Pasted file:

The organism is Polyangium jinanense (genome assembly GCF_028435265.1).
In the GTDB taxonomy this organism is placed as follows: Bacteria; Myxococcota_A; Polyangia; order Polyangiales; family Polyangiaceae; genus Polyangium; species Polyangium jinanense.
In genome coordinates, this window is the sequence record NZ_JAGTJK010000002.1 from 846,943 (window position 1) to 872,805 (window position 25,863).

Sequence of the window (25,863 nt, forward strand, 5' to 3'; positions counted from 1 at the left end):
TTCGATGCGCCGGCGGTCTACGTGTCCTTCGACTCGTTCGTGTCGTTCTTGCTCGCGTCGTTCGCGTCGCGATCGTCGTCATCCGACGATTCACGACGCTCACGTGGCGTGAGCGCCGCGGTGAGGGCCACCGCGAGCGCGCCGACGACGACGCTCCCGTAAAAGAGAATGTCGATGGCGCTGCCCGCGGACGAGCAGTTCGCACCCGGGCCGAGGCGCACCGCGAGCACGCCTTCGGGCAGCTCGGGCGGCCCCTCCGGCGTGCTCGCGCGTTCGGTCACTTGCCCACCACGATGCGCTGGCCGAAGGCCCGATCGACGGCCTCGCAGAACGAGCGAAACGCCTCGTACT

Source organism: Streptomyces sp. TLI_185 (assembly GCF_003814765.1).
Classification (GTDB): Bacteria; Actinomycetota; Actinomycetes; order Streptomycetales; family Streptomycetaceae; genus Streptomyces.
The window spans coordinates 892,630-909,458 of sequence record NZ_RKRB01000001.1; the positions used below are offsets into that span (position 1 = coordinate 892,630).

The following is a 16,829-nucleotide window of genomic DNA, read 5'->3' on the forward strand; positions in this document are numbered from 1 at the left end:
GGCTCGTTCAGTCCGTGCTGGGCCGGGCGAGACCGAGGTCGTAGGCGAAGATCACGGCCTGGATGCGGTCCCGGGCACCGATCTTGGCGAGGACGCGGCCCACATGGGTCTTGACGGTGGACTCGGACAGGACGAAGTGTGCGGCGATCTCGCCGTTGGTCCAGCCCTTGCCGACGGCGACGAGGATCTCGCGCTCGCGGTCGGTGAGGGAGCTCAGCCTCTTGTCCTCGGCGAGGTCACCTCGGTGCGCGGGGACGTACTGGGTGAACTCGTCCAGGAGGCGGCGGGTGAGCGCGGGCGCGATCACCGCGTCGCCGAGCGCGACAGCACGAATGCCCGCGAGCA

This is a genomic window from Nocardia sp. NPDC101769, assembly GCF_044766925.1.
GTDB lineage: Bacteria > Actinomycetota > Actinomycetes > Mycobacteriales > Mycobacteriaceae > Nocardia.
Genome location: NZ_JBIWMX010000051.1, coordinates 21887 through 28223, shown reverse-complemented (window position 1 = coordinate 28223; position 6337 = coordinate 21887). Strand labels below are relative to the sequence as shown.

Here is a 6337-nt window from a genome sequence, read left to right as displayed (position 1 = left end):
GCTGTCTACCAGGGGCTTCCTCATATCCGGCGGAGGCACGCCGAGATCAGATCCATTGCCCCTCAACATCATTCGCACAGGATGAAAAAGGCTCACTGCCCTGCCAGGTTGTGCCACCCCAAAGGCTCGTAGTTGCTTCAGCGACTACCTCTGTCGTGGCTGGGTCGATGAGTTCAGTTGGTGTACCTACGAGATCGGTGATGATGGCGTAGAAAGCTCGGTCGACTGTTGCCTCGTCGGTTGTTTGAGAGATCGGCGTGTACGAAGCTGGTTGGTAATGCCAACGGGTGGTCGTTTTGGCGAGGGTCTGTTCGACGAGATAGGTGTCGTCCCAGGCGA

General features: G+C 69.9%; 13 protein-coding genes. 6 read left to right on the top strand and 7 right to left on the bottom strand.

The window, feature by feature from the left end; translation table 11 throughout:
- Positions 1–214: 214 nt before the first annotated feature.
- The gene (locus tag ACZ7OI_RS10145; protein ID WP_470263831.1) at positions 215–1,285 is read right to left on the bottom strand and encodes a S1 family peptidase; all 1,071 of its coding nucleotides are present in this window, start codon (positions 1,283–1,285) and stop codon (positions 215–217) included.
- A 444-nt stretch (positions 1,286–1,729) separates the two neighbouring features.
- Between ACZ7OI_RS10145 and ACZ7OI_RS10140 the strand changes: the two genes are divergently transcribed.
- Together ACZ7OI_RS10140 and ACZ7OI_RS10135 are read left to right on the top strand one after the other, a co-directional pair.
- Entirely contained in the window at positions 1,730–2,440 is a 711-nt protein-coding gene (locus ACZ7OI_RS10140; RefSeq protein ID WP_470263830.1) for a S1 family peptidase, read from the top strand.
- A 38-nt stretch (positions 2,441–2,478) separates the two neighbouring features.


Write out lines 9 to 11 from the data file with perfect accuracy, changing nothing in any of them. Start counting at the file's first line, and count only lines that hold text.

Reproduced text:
The following is a 16,829-nucleotide window of genomic DNA, read 5'->3' on the forward strand; positions in this document are numbered from 1 at the left end:
GGCTCGTTCAGTCCGTGCTGGGCCGGGCGAGACCGAGGTCGTAGGCGAAGATCACGGCCTGGATGCGGTCCCGGGCACCGATCTTGGCGAGGACGCGGCCCACATGGGTCTTGACGGTGGACTCGGACAGGACGAAGTGTGCGGCGATCTCGCCGTTGGTCCAGCCCTTGCCGACGGCGACGAGGATCTCGCGCTCGCGGTCGGTGAGGGAGCTCAGCCTCTTGTCCTCGGCGAGGTCACCTCGGTGCGCGGGGACGTACTGGGTGAACTCGTCCAGGAGGCGGCGGGTGAGCGCGGGCGCGATCACCGCGTCGCCGAGCGCGACAGCACGAATGCCCGCGAGCA

This is a genomic window from Nocardia sp. NPDC101769, assembly GCF_044766925.1.